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So I'm supposed to accept the fact I'm carrying more than my share of the work and let him get a free ride?


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In a word, yes.

Chapter 7: My Husband Gets In Hot Water – I Want To Make Soup!

When Red was in the midst of her crisis and trying to deal with seemingly every aspect of her life, it quickly became obvious that she had been living in an old-fashioned sitcom where life appeared to be perfect. Adjusting to reality wouldn't be easy (now, that could be a sitcom!), especially when one of the biggest adjustments had to do with what she viewed as one of her strong suits – people skills. More specifically, her relationship with her husband because Red's expectations of her husband and her marriage definitely weren't related to reality.

P.S. – Since then, Red has learned about how important it is to have realistic expectations in any relationship, but when it comes to spouses/partners, it's essential. And Black has (finally) gotten her to realize that you need to be honest with yourself (ideally about both you and your partner), so that you set your relationship up for success, not failure. But Red will add a warning … understanding the logic of this mindset and approach is much easier than accepting and implementing it. Although she'll agree with Black that it's worth the effort if it results in a more successful relationship.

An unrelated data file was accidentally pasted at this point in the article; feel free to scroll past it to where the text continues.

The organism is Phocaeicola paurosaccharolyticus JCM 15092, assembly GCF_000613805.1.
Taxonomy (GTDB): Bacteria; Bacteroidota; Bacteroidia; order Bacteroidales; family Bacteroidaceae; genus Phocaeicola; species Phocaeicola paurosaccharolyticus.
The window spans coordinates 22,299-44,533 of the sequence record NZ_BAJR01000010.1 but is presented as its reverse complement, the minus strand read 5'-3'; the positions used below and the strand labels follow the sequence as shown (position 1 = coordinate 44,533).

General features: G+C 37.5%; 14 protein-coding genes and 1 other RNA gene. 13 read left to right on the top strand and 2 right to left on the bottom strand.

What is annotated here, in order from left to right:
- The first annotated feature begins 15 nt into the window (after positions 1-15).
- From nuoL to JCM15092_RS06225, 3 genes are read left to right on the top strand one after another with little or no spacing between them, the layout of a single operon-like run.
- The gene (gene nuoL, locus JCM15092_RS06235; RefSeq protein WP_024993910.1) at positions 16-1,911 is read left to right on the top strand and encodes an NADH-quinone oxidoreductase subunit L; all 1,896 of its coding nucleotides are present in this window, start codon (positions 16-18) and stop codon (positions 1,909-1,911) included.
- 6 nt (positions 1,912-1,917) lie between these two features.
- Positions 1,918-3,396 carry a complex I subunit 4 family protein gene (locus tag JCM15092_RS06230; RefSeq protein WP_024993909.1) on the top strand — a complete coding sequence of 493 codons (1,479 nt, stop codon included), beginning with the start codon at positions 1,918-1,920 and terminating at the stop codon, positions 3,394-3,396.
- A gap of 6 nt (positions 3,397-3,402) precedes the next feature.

E-mail From: Black
Subject: Perception vs. Reality
Sent: Saturday, February 7

Not really, or at least nothing that I know of. But our marriage is not paradise. I went into it knowing I had made trade-offs and compromises. And that is OK. I had no false expectations. But at times I have to stop and ask myself if either of us has changed or whether I have merely forgotten to adjust my thinking for changing circumstances. I always thought Larry and I had the potential to be great together. Not because we were a perfect couple, but because we were an imperfect couple that appreciated our differences.

But when it comes to you and Nick … the two of you need to face reality. Together. As a team.

By the way, how is your house-hunting going? That is a perfect place to start working together. And a lot more productive than wasting the afternoon online with me.


Red's Head assets.rebelmouse.io


I found Black's comment about having a great marriage very interesting since I didn't think it existed in real life. However, her comment got me thinking that maybe my expectations of marriage needed to be adjusted to be more realistic. I guess I was thinking a great or even really good marriage was one where two people were perfect for one another. One where there were never any major issues that tested the relationship. One where problems had obvious and easy answers. One that ran on automatic and didn't require any special effort. OK, so I was living in a fantasy world. Nothing new there!

Chapter 8: It's Time To Take Charge Of The Charge Cards

Red, the straight-A student who loves history, would normally love to engage in a conversation about history. But in the midst of her crisis, preoccupied with trying to deal with her family's financial situation, she didn't have the desire nor see the point in getting a history lesson. And from her sister, no less, who hates history. But that should have been Red's first clue that it would be very pragmatic, highly relevant, and "instantly translatable" to her situation and daily life.